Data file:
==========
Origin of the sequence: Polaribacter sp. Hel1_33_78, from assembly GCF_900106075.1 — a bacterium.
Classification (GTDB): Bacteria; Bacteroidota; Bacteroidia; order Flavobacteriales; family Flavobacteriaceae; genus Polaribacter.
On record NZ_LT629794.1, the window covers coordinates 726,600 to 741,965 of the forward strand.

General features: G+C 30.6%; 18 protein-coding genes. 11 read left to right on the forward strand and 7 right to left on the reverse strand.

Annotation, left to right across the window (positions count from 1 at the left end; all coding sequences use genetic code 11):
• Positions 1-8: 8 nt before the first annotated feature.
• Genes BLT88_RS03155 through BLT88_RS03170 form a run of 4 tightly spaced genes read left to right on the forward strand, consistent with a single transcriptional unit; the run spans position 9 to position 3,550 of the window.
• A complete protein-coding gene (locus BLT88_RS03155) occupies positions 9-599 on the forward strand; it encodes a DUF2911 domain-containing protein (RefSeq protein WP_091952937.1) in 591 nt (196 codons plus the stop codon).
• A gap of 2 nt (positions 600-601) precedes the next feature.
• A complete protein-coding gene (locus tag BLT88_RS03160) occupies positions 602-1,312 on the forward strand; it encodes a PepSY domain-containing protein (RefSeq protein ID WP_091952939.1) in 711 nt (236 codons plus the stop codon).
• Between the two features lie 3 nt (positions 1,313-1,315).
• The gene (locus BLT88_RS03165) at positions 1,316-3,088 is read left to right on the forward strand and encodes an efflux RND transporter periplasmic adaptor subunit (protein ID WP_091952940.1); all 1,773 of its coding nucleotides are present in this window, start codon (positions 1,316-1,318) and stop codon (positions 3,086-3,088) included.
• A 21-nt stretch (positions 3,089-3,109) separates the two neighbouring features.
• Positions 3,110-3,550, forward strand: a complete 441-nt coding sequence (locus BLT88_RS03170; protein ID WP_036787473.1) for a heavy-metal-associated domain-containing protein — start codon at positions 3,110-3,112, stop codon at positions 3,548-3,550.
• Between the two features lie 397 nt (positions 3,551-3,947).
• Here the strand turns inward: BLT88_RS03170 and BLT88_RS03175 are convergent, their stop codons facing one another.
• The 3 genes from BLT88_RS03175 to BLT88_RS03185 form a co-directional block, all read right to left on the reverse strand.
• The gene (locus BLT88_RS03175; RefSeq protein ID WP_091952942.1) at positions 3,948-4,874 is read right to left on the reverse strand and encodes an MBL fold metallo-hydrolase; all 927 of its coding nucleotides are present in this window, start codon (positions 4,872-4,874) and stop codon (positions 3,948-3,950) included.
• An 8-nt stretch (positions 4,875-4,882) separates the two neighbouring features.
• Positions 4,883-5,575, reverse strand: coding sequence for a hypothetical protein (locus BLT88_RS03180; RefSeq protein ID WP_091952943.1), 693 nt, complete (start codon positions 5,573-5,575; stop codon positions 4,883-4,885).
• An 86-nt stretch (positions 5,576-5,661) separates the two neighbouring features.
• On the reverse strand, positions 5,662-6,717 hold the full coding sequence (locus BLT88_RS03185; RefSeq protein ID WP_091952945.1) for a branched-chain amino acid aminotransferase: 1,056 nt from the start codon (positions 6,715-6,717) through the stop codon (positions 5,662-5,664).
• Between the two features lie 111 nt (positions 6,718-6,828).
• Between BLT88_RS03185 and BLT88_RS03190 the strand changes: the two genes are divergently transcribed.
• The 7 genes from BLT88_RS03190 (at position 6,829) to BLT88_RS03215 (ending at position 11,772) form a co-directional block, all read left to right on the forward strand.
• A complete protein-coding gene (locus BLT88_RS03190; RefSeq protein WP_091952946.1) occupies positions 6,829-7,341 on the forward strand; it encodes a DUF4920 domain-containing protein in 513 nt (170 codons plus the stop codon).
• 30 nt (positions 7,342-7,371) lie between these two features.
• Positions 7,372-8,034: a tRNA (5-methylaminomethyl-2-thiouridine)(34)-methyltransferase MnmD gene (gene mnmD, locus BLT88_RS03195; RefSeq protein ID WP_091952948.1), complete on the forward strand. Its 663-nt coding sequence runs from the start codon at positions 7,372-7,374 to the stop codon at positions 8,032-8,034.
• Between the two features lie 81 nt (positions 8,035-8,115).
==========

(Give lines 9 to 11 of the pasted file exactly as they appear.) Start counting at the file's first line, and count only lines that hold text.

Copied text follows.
• A gap of 2 nt (positions 600-601) precedes the next feature.
• A complete protein-coding gene (locus tag BLT88_RS03160) occupies positions 602-1,312 on the forward strand; it encodes a PepSY domain-containing protein (RefSeq protein ID WP_091952939.1) in 711 nt (236 codons plus the stop codon).
• Between the two features lie 3 nt (positions 1,313-1,315).